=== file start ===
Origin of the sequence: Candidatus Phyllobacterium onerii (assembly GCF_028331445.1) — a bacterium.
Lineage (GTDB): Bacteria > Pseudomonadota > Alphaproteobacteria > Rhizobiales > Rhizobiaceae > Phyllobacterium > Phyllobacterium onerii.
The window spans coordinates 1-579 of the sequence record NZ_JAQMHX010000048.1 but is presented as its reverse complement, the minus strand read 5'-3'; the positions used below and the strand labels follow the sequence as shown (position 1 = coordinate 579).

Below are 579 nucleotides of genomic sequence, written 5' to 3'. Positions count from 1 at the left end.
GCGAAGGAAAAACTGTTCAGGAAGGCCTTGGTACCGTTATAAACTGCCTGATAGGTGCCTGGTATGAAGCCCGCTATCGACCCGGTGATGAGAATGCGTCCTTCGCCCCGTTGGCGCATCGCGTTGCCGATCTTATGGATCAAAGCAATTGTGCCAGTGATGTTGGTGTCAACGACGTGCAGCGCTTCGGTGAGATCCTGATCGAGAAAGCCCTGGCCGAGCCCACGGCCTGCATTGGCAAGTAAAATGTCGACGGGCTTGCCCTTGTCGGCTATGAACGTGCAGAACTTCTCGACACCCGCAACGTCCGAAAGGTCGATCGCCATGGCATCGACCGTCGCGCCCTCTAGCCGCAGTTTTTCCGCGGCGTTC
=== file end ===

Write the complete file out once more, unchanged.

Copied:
Origin of the sequence: Candidatus Phyllobacterium onerii (assembly GCF_028331445.1) — a bacterium.
Lineage (GTDB): Bacteria > Pseudomonadota > Alphaproteobacteria > Rhizobiales > Rhizobiaceae > Phyllobacterium > Phyllobacterium onerii.
The window spans coordinates 1-579 of the sequence record NZ_JAQMHX010000048.1 but is presented as its reverse complement, the minus strand read 5'-3'; the positions used below and the strand labels follow the sequence as shown (position 1 = coordinate 579).

Below are 579 nucleotides of genomic sequence, written 5' to 3'. Positions count from 1 at the left end.
GCGAAGGAAAAACTGTTCAGGAAGGCCTTGGTACCGTTATAAACTGCCTGATAGGTGCCTGGTATGAAGCCCGCTATCGACCCGGTGATGAGAATGCGTCCTTCGCCCCGTTGGCGCATCGCGTTGCCGATCTTATGGATCAAAGCAATTGTGCCAGTGATGTTGGTGTCAACGACGTGCAGCGCTTCGGTGAGATCCTGATCGAGAAAGCCCTGGCCGAGCCCACGGCCTGCATTGGCAAGTAAAATGTCGACGGGCTTGCCCTTGTCGGCTATGAACGTGCAGAACTTCTCGACACCCGCAACGTCCGAAAGGTCGATCGCCATGGCATCGACCGTCGCGCCCTCTAGCCGCAGTTTTTCCGCGGCGTTC